Donors also received updates on Home Care, another programme that receives grants from CFS donors. Yong-en Care Centre is one of the 24 home care service providers in Singapore and its nurses visit homebound seniors to provide personalised medical care.

Yong-en Care Centre is rapidly expanding its dementia care services and introducing more active ageing programmes. It is also collaborating with other community care providers to set up an integrated services hub for seniors and their caregivers at Chinatown Point. To accomplish these initiatives, the nonprofit relies on government grants and public donations. It does not use commercial fundraisers.

Through CFS, Yong-en Care Centre has managed to grow its donor base. “CFS connects us with donors who are truly aligned with our mission,” says Ms. Griselda Ong, director of Elderly Services at Yong-en Care Centre. In 2022, almost a third of funding (32.8%) for home care and 27.5% of funding for dementia day care came from CFS donors . “This support is significant as these critical services help the vulnerable age in place,” says Griselda.

“I have always been interested in supporting elder care,” says June Chia, a donor who set up a donor-advised fund (DAF) with CFS. “But there are many charities doing such work that I do not know of.” Through CFS, she learnt about Yong-en Care Centre.

June is inspired by Yong-en Care Centre’s impact on marginalised communities and its commitment to continuous progress. “I feel that my money is being well-utilised,” she shares. June appreciates CFS’s meticulous vetting of charities and our dedication to groundwork. Giving through a donor-advised fund (DAF) is also hassle-free, as CFS handles all the administrative work and provides regular updates on her fund.

I have always been interested in supporting elder care. But there are many charities doing such work that I do not know of. Through CFS, I learnt about Yong-en Care Centre and having seen first-hand what they are doing, I feel that my money is being well-utilised.

For Yong-en Care Centre, meeting donors face-to-face was a valuable opportunity to deepen their understanding of its unique care model and to engage with them on any questions they may have, says Griselda. In addition, it is also an opportunity to thank CFS donors who have been supporting the charity and build a lasting relationship with them.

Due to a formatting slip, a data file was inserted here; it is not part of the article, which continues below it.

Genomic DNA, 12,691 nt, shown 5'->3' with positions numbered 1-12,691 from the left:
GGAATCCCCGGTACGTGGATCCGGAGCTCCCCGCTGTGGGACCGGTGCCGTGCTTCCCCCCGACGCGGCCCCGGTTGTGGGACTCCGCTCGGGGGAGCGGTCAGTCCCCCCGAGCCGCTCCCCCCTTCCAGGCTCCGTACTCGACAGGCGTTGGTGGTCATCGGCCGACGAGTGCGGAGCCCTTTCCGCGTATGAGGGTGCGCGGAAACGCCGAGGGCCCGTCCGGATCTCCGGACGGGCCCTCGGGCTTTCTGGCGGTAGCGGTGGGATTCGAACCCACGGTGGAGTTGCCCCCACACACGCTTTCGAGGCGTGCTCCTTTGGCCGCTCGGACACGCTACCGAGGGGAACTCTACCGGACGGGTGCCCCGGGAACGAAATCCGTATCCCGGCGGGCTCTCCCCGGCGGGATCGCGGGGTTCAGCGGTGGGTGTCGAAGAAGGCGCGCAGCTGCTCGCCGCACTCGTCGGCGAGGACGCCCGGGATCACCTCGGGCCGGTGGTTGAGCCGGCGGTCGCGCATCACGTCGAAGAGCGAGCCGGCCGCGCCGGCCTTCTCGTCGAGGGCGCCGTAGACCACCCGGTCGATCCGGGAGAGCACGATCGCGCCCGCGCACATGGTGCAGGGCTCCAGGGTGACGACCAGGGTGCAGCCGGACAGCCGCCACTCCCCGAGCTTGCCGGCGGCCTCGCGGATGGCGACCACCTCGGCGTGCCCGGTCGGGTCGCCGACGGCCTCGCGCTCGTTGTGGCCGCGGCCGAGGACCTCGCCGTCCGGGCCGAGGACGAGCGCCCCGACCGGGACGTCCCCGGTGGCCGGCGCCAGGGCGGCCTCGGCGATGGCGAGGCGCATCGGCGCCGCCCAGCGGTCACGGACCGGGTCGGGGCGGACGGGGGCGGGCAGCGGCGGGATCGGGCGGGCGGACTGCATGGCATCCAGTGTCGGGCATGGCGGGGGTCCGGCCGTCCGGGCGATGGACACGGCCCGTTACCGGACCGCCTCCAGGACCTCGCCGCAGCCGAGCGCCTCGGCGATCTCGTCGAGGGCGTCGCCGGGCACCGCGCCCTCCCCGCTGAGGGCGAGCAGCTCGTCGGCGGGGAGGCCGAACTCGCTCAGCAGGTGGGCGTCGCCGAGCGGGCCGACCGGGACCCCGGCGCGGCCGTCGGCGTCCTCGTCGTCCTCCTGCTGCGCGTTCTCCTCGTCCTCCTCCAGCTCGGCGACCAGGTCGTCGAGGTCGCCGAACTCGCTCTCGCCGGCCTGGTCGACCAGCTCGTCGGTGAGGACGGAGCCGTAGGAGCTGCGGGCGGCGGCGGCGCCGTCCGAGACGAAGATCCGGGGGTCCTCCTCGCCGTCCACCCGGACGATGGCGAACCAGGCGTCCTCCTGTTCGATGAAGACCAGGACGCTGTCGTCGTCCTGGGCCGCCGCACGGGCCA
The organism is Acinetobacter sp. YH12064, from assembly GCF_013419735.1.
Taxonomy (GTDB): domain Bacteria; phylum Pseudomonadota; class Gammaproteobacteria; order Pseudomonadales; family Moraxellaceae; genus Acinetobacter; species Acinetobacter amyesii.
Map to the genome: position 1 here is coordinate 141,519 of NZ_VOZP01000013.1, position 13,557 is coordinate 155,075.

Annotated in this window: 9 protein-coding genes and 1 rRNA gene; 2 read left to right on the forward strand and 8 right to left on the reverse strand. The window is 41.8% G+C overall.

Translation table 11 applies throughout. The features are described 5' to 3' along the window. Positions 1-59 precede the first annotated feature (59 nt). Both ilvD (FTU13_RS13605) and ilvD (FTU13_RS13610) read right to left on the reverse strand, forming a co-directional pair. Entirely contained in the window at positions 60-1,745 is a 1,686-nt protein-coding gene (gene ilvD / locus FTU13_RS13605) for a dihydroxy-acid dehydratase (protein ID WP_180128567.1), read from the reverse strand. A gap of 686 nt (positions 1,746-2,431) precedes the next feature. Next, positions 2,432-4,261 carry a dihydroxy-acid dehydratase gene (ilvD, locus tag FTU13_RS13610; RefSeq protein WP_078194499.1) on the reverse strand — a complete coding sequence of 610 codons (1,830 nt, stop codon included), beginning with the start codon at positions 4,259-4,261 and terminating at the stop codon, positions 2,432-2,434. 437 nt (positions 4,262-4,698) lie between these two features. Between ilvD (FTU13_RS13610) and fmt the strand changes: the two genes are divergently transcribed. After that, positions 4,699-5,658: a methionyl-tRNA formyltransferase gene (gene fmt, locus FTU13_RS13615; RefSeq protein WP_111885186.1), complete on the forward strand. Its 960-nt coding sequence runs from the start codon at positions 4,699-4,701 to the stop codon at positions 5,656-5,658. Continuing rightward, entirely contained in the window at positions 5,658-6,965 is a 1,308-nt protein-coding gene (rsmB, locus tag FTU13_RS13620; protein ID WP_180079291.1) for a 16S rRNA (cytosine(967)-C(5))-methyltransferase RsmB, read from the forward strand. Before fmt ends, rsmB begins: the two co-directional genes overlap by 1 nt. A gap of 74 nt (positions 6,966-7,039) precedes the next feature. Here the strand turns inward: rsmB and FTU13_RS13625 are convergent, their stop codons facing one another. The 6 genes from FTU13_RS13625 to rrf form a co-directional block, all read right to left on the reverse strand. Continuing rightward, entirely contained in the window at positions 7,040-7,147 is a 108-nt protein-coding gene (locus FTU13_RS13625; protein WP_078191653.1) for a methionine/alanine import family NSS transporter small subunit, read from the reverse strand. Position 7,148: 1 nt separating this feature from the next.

CFS assists charities and their underprivileged communities by connecting them with donors who are seeking to support causes and crucial needs that resonate with them deeply.

To find out more about the causes we support, please visit www.cf.org.sg/what-we-support/.

The competition was organised by City Harvest Community Services Association and received support from FUN! Fund, a Community Impact Fund jointly established by the Community Foundation of Singapore and the Agency for Integrated Care, with the aim of addressing social isolation among the elderly.

Senior Minister of State, Ministry of Communications and Information & Ministry of National Development Mr Tan Kiat How attended the event. He encouraged the elderly to stay physically and mentally well, as well as urging them to participate in community activities and enjoy their golden years together.

Learn more about FUN! Fund at https://www.cf.org.sg/fun-fund/.

 

The programme provides the children with a non-threatening platform to connect with peers and have positive conversations. In addition, it exposes them to different people who can assist to broaden their perspectives.

L.S., a volunteer with the Reading Odyssey programme @ Spooner Road

中心“常胜将军”胡锦盛:比赛限时反应要快

现年92岁的胡锦盛是最年长的参赛者。自2017年退休后,他几乎每天都到活跃乐龄中心报到,从此爱上了玩拉密,每次可玩上三个小时,在中心是“常胜将军”。

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News

The Straits Times: The new philanthropists in town

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John Doe
A man seated on a stool against a vibrant wall, exuding a lively ambiance.

by Theresa Tan, 26 June 2016

There is also a growing number of donors who have started charitable funds parked under groups like the Community Foundation of Singapore and the SymAsia Foundation. Both charities manage their donors’ funds and disburse them to each donor’s chosen causes, thus saving the donors the cost and effort of starting their own foundation. A sum of at least $200,000 is required to set up a charitable fund with the Community Foundation, and 82 funds have been formed since it was set up in 2008.

…..Also giving to a specific cause are Mr and Mrs William Bird. They pledged $1 million, through the Community Foundation of Singapore, for outings for frail seniors to attractions such as Gardens by the Bay and the zoo. Mr Bird, a Briton who is now a Singapore citizen, is 70 years old. He made his money from the logistics business. His and his wife Mary have three grown-up children.

While visiting some elderly people whom they helped, the couple realised that such seniors felt lonely and isolated, as they were unable to go out. Mr Bird says: “We were affected by the fact that the seniors had such a poor quality of life, and thought more could be done for them to enjoy the golden times of their lives.”

Each year since the Outing for the Elderly Fund was set up in 2010, about 1,600 elderly people a year have benefited. They especially love to visit supermarkets, where they are given $20 to buy whatever they want.

Mr George Phua, a 79-year-old resident of the Ling Kwang Home for Senior Citizens, was taken to a Giant supermarket last month. He was delighted to buy his favourite coffee and chocolates. He tells The Sunday Times: “It’s wonderful.”

Read more